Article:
Every year thousands of worldwide partners get together with Microsoft at the Microsoft Worldwide Partner Conference. In 2012 it’s being held in Canada, in the leafy green city of Toronto (hint: great week to spend in the northern hemisphere summer rather than the southern hemisphere winter!)
Last year, Janison from NSW, were one of the finalists for Microsoft global Education Partner of the Year 2011 and winner for Australian Education Partner of the Year 2011. And given the global exposure and business opportunities it created for them – in Australia and elsewhere, I’d love as many as possible of our Australian education partners to get the chance to do well in this year’s competition. I recognise that it means somebody has to put some effort into entering – even if it just means spending the time completing the online forms. And it’s not normally somebody’s day job.
So I’m going to give you my advice in the form of a few handy steps focused on time saving when writing your winning entry:
How to submit a winning entry for Microsoft Education Partner of the Year, with the least effort and most impact
1) You’ve got to be in it, to win it
Entries close on 15th April 2012. So start now – don’t wait for a few weeks, because the deadline isn’t going to be extended just because you forgot. You can read the published info, and start your application, here
The simple eligibility criteria is that you must have a PinPoint listing. If you don’t have one, or it needs updating, find out how to update PinPoint here. The reason is that many customers use PinPoint as the starting point to find Microsoft partners.
It is also important to note that the competition is open to everybody that qualifies – whether or not you are attending the World Partner Conference. So you don’t have to commit to travel to be able to enter!
2) Remember at school, when your teacher said “Read the question carefully”. Same applies
Like an exam, there’s a set of formal questions to answer, and the judges will have a marking scheme that’s linked to that. So don’t skip a question, even if you think it’s irrelevant to you. Give the best answer you can in the context – just like a tender response, a blank answer gets no points, whereas you’ll get at least one point for attempting it! And an answer like “We’re considering it for the future” is better than ‘”No”
3) Try and work out what the judges give marks for
Looking at the questions in the entry form, question 3 for ‘”Public Sector – Education Partner of the Year” is:
|3. Describe how using Microsoft technologies in your solution helped you win against the competition in a customer situation from a technical and business perspective.|
My decoding of this is that the judges want you to tell them how Microsoft helped you win against our shared competitors, and they want you to explain this from a technical and business perspective.
So “I beat ComputerSellerWarehouse on price” won’t cut it anywhere as much as:
|We helped Contoso University to implement Microsoft Dynamics CRM to replace their existing HokeyKokey CRM system, which helped them to recruit students more effectively, because using the Microsoft cloud services helped them to implement it fast enough for their new recruitment year, and integration to their SharePoint system gave staff more access to vital information. And that’s why the customer chose us instead of OldFashionedCRMSystems Inc.|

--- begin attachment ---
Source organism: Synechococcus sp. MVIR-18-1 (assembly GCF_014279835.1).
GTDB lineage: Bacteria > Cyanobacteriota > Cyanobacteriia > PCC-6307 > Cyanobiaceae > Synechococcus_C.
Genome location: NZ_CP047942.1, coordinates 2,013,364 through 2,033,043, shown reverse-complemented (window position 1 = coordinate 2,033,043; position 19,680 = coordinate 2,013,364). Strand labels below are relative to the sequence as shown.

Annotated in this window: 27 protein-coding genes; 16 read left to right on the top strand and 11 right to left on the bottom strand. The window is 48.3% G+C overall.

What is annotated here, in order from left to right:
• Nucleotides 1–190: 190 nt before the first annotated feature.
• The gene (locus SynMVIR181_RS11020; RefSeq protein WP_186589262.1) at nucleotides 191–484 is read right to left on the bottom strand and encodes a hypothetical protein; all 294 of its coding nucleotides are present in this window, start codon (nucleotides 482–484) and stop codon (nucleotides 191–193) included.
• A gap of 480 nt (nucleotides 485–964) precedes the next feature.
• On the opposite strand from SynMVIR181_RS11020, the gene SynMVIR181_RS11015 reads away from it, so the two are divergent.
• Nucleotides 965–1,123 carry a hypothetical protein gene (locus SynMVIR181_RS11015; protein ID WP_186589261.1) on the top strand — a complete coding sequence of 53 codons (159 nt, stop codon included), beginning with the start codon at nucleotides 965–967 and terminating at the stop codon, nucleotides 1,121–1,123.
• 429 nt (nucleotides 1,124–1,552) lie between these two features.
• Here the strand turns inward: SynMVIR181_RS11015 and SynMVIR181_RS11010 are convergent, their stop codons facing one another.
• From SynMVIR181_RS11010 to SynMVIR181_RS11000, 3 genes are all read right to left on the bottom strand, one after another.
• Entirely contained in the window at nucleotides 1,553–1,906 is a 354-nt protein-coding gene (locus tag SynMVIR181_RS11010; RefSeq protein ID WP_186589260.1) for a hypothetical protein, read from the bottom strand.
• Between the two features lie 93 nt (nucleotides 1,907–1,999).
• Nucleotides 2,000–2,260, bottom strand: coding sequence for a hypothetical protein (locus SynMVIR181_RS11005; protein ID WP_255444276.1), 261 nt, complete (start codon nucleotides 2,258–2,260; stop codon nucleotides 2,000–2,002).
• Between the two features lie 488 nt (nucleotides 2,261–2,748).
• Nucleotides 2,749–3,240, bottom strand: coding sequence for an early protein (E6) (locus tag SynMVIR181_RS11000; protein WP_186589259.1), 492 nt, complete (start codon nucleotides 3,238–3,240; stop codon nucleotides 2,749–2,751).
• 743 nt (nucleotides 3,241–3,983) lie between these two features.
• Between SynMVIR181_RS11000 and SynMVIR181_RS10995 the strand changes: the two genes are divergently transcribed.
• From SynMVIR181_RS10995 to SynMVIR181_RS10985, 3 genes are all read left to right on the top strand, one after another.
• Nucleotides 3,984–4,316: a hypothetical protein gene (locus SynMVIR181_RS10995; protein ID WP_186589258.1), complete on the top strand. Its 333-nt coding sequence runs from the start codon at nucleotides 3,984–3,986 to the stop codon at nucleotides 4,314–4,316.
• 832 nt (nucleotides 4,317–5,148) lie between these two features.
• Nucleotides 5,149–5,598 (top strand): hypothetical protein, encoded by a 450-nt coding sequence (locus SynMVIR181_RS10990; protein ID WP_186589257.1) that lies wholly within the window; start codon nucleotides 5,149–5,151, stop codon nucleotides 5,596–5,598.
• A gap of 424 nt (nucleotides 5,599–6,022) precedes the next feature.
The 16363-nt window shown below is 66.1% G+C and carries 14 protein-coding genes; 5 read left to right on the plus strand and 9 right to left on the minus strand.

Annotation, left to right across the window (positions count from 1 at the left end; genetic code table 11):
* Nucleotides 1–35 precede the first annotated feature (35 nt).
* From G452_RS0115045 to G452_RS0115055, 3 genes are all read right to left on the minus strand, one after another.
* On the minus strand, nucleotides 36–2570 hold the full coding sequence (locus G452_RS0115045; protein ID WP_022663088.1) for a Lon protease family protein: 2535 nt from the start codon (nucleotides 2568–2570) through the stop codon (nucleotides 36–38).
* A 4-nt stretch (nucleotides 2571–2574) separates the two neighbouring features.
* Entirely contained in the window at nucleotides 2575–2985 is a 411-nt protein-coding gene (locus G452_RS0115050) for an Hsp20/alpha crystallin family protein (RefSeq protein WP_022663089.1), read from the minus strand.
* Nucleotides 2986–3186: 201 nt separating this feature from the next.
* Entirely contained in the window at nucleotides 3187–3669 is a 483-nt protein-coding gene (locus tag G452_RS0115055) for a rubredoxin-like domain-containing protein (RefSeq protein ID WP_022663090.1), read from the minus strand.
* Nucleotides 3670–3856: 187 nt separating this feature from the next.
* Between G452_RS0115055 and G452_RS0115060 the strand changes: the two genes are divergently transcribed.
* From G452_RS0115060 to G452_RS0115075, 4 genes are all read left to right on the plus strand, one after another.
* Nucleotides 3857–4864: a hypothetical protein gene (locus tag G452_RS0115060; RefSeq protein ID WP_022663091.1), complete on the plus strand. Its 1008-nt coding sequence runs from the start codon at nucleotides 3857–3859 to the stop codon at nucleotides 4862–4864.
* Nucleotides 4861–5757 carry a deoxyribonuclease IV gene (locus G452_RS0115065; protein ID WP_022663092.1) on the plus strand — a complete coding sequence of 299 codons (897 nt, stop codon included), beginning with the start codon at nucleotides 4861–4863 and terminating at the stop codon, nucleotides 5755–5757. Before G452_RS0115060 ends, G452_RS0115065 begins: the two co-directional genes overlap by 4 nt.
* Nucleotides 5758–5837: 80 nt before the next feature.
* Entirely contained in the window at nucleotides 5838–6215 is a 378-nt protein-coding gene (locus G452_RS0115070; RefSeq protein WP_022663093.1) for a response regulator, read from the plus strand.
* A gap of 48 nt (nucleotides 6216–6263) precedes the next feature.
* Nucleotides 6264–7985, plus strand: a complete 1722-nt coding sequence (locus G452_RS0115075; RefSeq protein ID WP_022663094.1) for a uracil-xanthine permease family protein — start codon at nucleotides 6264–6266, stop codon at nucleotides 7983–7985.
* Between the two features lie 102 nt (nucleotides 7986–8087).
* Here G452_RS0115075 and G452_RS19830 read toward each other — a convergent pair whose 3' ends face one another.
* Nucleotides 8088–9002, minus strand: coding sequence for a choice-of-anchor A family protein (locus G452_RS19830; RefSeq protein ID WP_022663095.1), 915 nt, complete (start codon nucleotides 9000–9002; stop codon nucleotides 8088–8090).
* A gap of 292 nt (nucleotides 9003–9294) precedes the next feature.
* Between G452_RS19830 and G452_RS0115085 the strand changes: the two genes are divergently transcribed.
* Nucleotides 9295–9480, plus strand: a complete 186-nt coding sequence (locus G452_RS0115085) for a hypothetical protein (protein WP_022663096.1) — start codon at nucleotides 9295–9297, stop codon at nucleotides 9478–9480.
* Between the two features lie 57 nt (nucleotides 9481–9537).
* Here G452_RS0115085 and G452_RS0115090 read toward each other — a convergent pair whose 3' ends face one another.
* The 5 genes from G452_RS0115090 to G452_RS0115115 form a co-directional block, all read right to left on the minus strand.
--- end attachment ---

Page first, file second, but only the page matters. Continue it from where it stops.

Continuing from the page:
Hopefully that answer is likely to match the judges marking scheme:
- Microsoft technology – Dynamics CRM, Cloud, SharePoint – tick
- Against the competition – HokeyKokey CRM; OldFashionedCRMSystems – tick
- Technical perspective – Cloud, faster implementation – tick
- Business perspective – Recruit students more effectively, access to vital information for staff – tick
4) Look out for the gotchas
When you get to Question Four (Describe which education solution area your solution maps to and which Microsoft technologies you have used), you really need to look at Questions 7-10 to know what the ‘solutions’ are. But to save you time, here’s the four solution areas in summary:
- Institutional Effectiveness: Business Intelligence, Financial Management, High-Performance Computing, Project Management or Streamline Organisational Process
- Operational Efficiencies: Optimise Server Infrastructure, Server Consideration and Data Warehousing or Service-Oriented Architecture (SOA)
- eLearning: Cloud Computing, Education Desktop, Microsoft Live@Edu, Unified Communications, Web Portals for K–12 Schools or Web Portals for Higher Education
- Research Management: Experiments, Simulations, Archiving, Instruments, Literary Dissemination, Learning Analytics, Data Mining, Machine Learning for Pattern Recognition and Complex Data Reduction and Visualisation
If you have any difficulty choosing which solution to classify your project under, then just give me a call or drop me an email for some help choosing.
The other gotcha to look out for is to ensure you are entering the right categories. Education Partner of the Year is for partners working with education customers. Don’t confuse it with Learning Partner of the Year, which is for partners providing IT courses and associated resources for IT professionals.
5) Save your entry somewhere handy
As you write your entry, save a copy of your answers. Because when you come to enter the awards for Australian Microsoft Education Partner of the Year 2012 (more details soon), you’ll be able to re-use almost everything for those awards (unfortunately, due to privacy restrictions, we can’t just transfer your data across, but it’s easy as long as you have a copy of your answers for the worldwide awards!)
What are you waiting for?
For the avoidance of doubt, I’m not involved in the WPC Awards, and I have no special inside knowledge of them. All the advice is my responsibility alone!